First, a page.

The Terribly Biased Left
Those of us old enough to remember might recall an issue of Life magazine that appeared in the 1960s that contained a double-spread photograph of a myriad of Chinese students, all dressed alike, chanting and waving their copies of Chairman Mao’s Little Red Book. As a young man I recall that photograph and how, in an adolescent manner, I thought it was very sad for masses of people to be indoctrinated in such freedom-robbing dogma to such a degree that you could see the zealous fervor in their faces. Today we call what I saw then “political correctness.”
I begin with this example because on March 13, 2008, two emeritus professors, Walter P. Coombs (Social Science) and Ralph E. Shaffer (History), from California State Polytechnic Institute in Pomona, CA submitted a “blowback” article entitled “Regulating home schoolers” to the Los Angeles Times. This was not the first time these two professors submitted articles in favor of public schools, which is their prerogative since it is still a free country the last time I looked.
What I found particularly disconcerting about their blowback was their strident and unfounded bias against home schoolers. One can only hope that these two men did not manifest the same kind of bias when they taught their students, but it seems plausible that they did. They reference the CA Education Code, which contains the statute that those taught at home must be taught by a credentialed teacher. I called the CA Education Department in Sacramento and found that this is the case. When I asked why it had not been enforced until now, the answer was that it was within the purview of freedom to allow parents to choose among public school, private school, and home school. The representative also told me that Mr. Jack O’Connell, Superintendant of the CA Education Department had issued a press release on March 12, 2008 wherein he stated that in light of the case under scrutiny, CA would continue to allow uncredentialed parents to home school their children.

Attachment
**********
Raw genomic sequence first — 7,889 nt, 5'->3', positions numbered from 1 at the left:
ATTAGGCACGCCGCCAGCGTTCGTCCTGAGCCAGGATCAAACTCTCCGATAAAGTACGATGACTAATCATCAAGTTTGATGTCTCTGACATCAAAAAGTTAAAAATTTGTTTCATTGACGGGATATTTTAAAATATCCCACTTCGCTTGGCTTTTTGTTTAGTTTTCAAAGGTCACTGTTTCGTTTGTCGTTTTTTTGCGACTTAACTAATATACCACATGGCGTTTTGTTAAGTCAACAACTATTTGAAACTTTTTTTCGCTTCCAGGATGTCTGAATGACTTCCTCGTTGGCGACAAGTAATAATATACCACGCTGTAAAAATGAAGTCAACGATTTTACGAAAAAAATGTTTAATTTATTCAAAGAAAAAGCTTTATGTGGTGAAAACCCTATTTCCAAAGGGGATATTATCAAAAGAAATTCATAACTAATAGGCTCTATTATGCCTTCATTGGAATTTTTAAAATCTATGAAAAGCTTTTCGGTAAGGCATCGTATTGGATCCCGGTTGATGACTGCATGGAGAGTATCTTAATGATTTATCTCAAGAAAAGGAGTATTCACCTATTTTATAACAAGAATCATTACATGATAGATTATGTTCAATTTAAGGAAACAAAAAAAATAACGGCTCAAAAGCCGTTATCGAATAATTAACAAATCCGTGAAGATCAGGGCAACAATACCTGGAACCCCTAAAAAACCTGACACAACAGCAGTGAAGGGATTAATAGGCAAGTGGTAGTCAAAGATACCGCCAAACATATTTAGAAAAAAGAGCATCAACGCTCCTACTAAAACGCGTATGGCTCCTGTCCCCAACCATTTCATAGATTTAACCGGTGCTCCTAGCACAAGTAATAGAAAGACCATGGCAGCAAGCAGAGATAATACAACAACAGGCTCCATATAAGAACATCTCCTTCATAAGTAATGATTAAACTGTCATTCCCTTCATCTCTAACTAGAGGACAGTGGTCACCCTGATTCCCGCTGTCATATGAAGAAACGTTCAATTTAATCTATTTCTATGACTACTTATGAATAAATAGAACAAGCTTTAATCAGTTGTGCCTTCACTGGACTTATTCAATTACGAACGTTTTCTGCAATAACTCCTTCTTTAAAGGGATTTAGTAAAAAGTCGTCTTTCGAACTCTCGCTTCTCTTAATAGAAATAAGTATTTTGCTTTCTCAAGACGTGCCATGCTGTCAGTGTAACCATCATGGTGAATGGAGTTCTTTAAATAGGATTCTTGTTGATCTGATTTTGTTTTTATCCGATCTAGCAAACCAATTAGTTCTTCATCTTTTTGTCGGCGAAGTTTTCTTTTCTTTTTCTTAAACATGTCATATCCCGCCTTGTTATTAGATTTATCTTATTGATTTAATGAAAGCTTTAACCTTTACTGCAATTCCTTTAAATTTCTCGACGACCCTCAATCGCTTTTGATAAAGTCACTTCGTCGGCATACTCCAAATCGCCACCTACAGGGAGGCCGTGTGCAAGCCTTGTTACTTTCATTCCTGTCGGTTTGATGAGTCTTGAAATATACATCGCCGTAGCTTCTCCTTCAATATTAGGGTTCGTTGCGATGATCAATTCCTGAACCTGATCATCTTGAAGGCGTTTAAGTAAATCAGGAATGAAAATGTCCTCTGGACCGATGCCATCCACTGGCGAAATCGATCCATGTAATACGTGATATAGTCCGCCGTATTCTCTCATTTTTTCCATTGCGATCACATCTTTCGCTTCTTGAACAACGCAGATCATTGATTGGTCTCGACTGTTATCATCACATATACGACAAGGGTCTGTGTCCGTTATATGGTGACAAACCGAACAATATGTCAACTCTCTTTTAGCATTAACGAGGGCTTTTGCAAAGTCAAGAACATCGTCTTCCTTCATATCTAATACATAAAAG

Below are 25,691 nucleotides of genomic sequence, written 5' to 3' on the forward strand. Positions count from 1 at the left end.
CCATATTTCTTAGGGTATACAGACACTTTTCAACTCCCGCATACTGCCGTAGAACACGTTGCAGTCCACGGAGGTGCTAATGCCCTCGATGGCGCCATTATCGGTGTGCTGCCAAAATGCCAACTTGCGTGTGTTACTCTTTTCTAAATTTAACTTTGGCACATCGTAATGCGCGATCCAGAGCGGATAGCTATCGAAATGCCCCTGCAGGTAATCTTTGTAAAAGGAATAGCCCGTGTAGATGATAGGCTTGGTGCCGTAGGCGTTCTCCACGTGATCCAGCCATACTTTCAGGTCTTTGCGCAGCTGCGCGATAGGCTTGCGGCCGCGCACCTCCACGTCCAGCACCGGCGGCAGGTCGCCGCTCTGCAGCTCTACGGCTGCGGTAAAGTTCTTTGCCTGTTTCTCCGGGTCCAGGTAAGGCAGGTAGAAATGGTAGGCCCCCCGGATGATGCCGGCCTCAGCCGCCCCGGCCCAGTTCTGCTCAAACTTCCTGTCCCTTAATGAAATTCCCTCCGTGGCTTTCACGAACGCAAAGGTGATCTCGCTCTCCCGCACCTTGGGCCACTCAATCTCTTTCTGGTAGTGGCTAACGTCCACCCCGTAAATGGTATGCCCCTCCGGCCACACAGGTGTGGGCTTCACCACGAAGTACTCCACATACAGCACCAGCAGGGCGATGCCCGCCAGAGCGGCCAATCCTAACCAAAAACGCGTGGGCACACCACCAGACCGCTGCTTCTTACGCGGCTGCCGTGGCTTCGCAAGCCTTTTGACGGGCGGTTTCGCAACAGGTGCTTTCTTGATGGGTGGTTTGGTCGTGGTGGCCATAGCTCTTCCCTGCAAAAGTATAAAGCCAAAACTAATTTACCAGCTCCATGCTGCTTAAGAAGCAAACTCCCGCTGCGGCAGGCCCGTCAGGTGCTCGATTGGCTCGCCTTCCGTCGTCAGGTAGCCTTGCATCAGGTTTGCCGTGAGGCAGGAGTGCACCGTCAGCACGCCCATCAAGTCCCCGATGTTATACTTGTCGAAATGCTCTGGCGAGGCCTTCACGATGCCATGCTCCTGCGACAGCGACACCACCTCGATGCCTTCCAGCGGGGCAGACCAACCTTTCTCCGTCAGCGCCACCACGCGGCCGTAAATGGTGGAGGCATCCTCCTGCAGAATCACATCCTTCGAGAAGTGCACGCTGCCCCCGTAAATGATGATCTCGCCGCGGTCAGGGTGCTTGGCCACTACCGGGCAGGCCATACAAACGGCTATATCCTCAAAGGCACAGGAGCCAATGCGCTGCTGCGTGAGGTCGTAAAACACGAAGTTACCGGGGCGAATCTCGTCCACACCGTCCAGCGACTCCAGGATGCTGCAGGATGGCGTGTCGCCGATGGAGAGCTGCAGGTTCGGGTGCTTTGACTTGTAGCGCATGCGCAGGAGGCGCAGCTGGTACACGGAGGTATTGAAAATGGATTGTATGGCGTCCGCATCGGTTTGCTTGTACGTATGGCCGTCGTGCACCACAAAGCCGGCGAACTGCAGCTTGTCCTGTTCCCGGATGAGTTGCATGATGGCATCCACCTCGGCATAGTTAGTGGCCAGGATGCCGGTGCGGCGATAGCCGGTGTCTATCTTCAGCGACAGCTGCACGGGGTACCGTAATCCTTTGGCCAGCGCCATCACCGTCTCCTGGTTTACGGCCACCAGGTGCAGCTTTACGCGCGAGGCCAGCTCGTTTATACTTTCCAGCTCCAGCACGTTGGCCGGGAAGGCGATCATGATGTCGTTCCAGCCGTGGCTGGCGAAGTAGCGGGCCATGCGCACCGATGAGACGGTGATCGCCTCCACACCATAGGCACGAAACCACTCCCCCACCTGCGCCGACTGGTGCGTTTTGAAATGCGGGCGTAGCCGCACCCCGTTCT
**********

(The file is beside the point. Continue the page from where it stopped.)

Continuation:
This is an important and essential fact because it rightly underlines a principle that our two professors want to ignore, namely that our children are our children. Unfortunately, parents have wrongly gotten the idea that their children belong to the state. Yours might, but mine do not! Moreover, you will scour the founding documents of the United States in vain to find anything requiring free men and women to send their children to public schools. There simply isn’t anything in those documents. Do we have any laws and statutes on the books now regarding public schools? Oh, yes. The CA Education Code alone contains over 100,000 sections. But if there is nothing in our Constitution or other founding documents about government funded schools—and there isn’t—then why do we continue to act like the state owns our children? As professors Coombs and Shaffer write their diatribe, they fail to mention that federal intervention in education is, in the very first place, unconstitutional. It might very well be that California’s Education Code contains different language, but they should not act and write as if it is a foregone conclusion that the secular humanists have a right to our children. They don’t.
These biased men make this assertion: “In fact, they (the parents in the case under investigation) were home schooled at home (where else would you home school? These men are geniuses) by parents not qualified to teach the kids in subjects appropriate to their age and grade level.” Really? Our two fair friends fail to point out that these same unqualified parents had already more than adequately home schooled their adult children. Why, all of a sudden, are they now disqualified, unqualified?